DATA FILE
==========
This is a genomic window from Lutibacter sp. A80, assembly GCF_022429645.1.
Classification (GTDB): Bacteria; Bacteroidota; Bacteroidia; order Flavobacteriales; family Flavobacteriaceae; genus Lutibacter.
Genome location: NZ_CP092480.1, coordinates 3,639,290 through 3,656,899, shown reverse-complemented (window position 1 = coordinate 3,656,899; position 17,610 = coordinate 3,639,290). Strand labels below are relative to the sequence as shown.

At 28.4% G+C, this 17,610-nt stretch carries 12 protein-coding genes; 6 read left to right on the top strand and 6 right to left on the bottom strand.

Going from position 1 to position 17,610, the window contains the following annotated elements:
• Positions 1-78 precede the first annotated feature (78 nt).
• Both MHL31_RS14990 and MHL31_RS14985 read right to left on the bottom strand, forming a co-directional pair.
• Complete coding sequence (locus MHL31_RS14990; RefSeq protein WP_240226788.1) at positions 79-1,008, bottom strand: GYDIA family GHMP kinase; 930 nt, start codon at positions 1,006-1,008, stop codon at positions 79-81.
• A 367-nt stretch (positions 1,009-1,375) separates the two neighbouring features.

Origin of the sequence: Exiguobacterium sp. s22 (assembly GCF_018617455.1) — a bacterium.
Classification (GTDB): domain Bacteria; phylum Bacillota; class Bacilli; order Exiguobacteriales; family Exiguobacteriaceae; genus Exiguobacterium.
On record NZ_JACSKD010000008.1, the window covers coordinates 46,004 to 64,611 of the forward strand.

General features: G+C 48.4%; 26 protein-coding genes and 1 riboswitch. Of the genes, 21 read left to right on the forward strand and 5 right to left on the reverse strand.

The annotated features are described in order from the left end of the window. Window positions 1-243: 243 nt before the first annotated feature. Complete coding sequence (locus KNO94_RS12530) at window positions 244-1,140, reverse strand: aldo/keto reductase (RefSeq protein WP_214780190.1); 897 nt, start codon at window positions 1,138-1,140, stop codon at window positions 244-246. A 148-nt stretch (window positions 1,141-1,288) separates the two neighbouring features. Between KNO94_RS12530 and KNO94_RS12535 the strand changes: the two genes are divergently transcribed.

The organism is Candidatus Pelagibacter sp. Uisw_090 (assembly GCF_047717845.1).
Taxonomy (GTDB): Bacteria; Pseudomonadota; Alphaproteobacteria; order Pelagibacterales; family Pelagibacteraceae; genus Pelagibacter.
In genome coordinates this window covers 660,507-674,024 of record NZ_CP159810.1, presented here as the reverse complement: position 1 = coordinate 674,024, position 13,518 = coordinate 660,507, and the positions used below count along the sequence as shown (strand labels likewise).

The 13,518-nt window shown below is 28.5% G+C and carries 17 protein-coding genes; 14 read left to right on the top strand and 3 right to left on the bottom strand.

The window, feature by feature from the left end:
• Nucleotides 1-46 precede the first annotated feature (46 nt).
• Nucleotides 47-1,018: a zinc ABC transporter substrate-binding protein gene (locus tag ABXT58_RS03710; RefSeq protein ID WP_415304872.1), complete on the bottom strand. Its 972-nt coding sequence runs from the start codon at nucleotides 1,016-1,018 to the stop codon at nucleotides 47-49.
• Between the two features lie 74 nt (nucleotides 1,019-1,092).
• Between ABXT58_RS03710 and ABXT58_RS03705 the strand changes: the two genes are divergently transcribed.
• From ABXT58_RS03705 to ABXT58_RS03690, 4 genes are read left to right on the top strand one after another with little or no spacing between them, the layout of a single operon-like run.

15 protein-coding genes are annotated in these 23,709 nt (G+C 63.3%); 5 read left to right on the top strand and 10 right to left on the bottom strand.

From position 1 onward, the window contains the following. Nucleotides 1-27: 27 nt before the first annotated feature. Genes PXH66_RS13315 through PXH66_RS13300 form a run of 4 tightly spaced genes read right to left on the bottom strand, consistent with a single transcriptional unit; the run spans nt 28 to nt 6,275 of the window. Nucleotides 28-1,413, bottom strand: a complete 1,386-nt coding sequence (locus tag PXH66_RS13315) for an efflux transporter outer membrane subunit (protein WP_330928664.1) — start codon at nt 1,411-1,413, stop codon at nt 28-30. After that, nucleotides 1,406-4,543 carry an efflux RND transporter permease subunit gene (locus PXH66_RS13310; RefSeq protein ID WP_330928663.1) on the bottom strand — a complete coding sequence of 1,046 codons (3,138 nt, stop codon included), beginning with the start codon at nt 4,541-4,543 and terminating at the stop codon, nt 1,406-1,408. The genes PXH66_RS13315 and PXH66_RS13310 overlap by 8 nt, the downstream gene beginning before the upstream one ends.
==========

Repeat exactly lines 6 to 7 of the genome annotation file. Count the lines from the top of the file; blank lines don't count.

• Positions 1-78 precede the first annotated feature (78 nt).
• Both MHL31_RS14990 and MHL31_RS14985 read right to left on the bottom strand, forming a co-directional pair.